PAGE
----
Do you feel like your child has become a zombie, constantly in front of some device? There’s still time to establish good screen habits this summer and to stop the arguing about screen time.
But why should you bother? Because according to the American Academy of Pediatrics, in general, while watching television, your child is probably not doing any of the following:
- Asking questions
- Solving problems
- Being creative
- Exercising initiative
- Practicing eye-hand coordination
- Scanning (useful in reading)
- Practicing motor skills
- Thinking critically, logically, and analytically
- Practicing communication skills
- Playing interactive games with other children or adults (helpful for developing patience, self-control cooperation, sportsmanship)
So what can we do about it? Decide on the absolute limits and then involve your kids in working out the details within those limits. Here are some points to consider:
- Amount of screen time per day (phones, computers, devices, TV, movies)
- How that time should be used: all at once? 30 minutes at a time?
- How will they keep track of their screen time? (timer, check list?)
- What are the consequences if they don’t track their time, or if they go over their time?
- Do they need to play outside prior to or after being on the screen?
- Are there chores to complete prior to screen time?
Your kids may complain about this process. Expect them to be disappointed. Accept emotions, do not accept disrespect. If they need to cool off before they can be involved in the discussion, allow them as much screen-free time as they need before inviting them back to start the conversation again. When they are ready to take responsibility for their screen use, then the planning can begin.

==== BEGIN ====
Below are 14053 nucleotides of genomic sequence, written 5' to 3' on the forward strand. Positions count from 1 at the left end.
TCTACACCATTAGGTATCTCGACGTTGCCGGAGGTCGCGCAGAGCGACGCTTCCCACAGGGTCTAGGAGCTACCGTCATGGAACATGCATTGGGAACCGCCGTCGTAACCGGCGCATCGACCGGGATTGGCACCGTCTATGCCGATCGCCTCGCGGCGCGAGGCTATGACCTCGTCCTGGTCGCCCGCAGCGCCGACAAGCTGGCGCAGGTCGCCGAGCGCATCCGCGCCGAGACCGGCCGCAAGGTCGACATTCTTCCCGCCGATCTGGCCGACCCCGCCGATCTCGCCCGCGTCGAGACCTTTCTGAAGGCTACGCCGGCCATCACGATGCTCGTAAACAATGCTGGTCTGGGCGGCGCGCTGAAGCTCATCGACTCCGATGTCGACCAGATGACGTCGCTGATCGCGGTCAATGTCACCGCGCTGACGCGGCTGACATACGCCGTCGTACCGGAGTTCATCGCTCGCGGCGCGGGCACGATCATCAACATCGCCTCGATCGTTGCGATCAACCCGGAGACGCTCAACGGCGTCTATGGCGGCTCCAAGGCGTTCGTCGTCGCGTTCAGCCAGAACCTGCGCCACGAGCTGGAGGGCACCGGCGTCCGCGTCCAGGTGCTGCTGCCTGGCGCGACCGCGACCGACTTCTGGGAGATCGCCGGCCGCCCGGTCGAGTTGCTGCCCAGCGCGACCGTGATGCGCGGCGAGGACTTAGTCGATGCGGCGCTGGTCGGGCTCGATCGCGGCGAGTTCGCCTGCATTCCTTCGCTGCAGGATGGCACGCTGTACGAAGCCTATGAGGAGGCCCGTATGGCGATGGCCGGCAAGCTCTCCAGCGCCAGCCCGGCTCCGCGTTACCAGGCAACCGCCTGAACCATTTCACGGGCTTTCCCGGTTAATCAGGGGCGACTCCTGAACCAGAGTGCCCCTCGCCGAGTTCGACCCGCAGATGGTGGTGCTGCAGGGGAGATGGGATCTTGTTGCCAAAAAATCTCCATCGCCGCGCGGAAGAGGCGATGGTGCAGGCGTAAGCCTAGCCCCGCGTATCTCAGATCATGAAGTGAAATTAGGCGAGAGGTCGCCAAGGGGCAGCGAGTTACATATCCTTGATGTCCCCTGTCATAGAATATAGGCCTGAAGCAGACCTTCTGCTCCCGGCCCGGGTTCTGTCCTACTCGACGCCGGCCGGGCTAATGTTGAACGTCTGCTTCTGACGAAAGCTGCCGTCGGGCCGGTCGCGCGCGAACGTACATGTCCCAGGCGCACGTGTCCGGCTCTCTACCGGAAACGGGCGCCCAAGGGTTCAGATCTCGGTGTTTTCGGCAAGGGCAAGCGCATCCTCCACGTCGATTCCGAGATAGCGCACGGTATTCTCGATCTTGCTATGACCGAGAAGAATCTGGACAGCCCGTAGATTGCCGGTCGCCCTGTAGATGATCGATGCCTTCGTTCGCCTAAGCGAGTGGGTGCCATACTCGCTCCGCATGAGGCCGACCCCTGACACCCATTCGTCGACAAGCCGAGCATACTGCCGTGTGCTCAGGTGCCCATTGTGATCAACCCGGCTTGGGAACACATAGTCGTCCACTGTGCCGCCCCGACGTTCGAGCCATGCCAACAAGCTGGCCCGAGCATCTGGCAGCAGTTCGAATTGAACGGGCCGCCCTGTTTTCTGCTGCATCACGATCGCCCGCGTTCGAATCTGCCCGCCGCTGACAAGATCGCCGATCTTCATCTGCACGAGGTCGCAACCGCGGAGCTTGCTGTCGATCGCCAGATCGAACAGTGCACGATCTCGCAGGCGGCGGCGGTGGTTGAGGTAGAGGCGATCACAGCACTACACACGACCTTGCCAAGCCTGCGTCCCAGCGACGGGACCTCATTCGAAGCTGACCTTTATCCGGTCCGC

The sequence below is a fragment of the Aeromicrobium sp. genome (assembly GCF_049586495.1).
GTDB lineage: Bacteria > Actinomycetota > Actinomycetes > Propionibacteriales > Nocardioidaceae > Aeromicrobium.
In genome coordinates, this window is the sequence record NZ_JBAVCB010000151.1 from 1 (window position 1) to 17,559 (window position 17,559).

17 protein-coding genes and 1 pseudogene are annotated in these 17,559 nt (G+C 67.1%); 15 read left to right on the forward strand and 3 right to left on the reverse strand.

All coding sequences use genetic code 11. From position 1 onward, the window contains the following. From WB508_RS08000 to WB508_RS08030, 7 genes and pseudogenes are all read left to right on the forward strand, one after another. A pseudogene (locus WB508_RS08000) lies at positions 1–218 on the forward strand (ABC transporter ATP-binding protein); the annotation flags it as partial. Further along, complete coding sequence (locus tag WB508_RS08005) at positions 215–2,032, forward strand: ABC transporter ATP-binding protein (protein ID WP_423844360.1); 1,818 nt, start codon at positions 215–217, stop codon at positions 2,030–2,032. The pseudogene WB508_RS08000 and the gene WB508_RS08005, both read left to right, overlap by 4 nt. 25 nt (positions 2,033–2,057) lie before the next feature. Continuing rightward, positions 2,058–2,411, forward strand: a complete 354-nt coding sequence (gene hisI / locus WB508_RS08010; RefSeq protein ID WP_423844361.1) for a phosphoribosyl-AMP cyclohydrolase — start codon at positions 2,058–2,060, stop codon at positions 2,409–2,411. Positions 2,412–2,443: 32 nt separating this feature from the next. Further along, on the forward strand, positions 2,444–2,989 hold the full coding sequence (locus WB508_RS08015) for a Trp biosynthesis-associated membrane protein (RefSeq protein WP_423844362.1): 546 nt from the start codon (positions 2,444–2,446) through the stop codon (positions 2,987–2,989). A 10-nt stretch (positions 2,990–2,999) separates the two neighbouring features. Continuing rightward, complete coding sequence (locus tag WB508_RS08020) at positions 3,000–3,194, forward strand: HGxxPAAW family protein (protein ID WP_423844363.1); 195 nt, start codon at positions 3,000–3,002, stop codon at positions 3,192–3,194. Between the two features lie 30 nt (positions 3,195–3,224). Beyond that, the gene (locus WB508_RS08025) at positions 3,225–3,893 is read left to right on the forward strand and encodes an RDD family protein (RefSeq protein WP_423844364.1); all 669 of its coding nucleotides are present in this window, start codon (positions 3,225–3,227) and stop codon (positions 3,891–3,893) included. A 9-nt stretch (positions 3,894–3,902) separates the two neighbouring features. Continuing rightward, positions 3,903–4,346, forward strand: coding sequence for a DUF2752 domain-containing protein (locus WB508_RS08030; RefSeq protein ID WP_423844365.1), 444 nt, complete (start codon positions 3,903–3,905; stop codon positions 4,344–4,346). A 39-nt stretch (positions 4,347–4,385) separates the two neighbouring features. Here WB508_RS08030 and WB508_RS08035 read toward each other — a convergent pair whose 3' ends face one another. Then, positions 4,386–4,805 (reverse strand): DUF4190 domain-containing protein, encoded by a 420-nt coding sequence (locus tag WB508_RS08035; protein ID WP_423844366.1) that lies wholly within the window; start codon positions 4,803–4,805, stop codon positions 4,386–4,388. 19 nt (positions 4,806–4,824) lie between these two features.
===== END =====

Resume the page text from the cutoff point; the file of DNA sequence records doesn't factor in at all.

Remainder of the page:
Be willing to evaluate how the plan is working after a week. Be open to making some changes—maybe their game takes about 45 minutes to play so 30-minute increments don’t really work. Ultimately, decide on limits that you are willing to enforce and enjoy fewer arguments for the rest of the summer.
Image of child in front of TV from Shutterstock.
Too much togetherness is rarely a good thing, so set your kids up for success with realistic expectations for the summer. Follow these steps to build a plan that works for your family to ensure a happy summer—for everyone.
- Provide some structure. Going from scheduled school-time to no schedule can be a real challenge for many children. Without a schedule, they feel no sense of control and will therefore fight—for control over anything. As soon as there is some predictability for the day, the need to control everything seems to decrease. It can be as simple as reviewing when meals will happen, along with quiet time, errands that need to be run, etc.
- Expect that your kids will need a break from each other. Rather than waiting for a fight to break up their together-time, help them to plan when they will spend time apart. At the very least, teach them how to ask for it:
‘I need some time on my own,’ rather than, ‘I hate you! Get out of my face!’
- Help them to figure out sharing. If there is one toy/technology device/basketball hoop, how do they use it together? Kids (4 and up) are great at coming up with solutions to these kind of problems so ask them to help figure it out. Some ideas:
- Odd days one child chooses the game, even days the other chooses the game
- Taking turns
- Scheduling individual time on the device/toy
- Set clear boundaries. Set boundaries for what can and cannot be done, along with when and for how long. Provide limits and consequences ahead of time so that things feel fair.
Image of fighting brothers from Shutterstock.